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Macron pitches law against fake news

January 3, 2018

In his first New Year address as president, Emmanuel Macron said measures were needed to defend French democracy. Macron has previously taken aim at Russian media for allegedly spreading untruths ahead of elections.

Frankreich Emmanuel Macron
Image: picture alliance/AP Photo/L. Marin

French President Emmanuel Macron on Wednesday said he would propose a new law to fight online fake news in the run-up to French elections.

"We are going to develop our legal means of protecting democracy against fake news," Macron said in a New Year's speech to the press in Paris. "If we want to protect liberal democracies, we must have strong legislation."

Macron had strongly criticized Russian media outlets for allegedly spreading false information shortly before his election in May.

The 40-year-old president said Russian outlets RT (formerly known as Russia Today) and Sputnik published "defamatory untruths" and "deceitful propaganda" in a joint press conference with Russian President Vladimir Putin following the vote.

Read more: Macron talks Syria, LGBT rights, fake news with Putin

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Macron has accused RT of "defamatory untruths"Image: picture alliance/NurPhoto/J. Arriens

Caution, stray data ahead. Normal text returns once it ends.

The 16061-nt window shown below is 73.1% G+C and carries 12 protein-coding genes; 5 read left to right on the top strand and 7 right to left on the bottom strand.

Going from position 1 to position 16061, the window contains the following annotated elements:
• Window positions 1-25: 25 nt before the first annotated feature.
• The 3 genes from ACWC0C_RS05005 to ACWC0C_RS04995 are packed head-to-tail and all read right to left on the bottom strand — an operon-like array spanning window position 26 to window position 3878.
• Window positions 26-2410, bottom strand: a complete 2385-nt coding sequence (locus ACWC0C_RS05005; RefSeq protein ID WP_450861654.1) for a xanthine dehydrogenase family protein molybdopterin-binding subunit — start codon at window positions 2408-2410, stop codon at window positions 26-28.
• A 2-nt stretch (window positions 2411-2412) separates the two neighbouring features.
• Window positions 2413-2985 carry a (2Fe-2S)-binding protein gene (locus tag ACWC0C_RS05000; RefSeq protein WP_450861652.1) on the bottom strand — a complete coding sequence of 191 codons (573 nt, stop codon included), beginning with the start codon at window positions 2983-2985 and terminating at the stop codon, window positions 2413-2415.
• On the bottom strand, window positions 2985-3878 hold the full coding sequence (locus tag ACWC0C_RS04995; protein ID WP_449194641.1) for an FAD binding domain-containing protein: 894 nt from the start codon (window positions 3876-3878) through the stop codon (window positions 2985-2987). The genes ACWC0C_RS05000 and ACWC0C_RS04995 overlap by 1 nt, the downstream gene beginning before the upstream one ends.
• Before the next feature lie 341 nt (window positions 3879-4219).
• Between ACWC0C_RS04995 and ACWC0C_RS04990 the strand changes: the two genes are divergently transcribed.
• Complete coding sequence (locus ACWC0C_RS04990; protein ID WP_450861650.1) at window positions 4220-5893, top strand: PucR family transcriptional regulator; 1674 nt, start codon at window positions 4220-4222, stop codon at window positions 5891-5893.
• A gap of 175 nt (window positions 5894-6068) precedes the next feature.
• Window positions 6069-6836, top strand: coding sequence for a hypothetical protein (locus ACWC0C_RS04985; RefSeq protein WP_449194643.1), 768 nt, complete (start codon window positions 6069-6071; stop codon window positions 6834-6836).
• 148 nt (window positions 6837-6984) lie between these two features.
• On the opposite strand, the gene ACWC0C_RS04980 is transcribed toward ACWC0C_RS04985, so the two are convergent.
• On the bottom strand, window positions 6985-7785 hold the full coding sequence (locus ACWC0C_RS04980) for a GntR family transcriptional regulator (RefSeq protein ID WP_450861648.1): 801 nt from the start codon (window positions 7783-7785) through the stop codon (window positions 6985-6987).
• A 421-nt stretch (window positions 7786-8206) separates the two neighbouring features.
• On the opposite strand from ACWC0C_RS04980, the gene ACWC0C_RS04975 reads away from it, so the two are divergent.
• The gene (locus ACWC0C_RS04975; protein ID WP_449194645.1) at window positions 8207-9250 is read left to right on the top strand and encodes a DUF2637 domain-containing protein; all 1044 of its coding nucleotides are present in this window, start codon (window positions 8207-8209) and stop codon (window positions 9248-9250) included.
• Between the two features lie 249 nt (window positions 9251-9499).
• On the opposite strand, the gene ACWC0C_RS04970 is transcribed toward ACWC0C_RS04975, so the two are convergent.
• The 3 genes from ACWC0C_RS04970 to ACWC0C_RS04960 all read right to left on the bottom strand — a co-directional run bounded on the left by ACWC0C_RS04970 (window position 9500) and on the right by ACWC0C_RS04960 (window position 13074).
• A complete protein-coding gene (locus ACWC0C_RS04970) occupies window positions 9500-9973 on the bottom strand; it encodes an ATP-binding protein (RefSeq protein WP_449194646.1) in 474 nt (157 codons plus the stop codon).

Promising more details in the coming weeks, Macron said legal changes would allow judges to quickly respond to false online content by either deleting the information, closing the associated account or blocking access to the host website.

Online platforms would also be required to be more transparent about externally sponsored content, he said, while the amount of sponsored media would be capped.

France's audiovisual watchdog would also be given powers to "fight any destabilization attempt by television channels controlled or influenced by foreign states."

Read more: French presidential candidate Macron target of Russian 'fake news'

Macron said the press would be consulted on the law's details. The proposed measures, he added, would not harm press freedom because they would only be enforced during electoral campaigns: "None of the freedoms of the press must be called into question by this text."

The announcement came after German lawmakers passed new anti-fake news legislation that allows authorities to fine social media networks up to €50 million ($60 million) for failing to remove false or hateful information quickly.

amp/rc (dpa, AFP, AP, Reuters)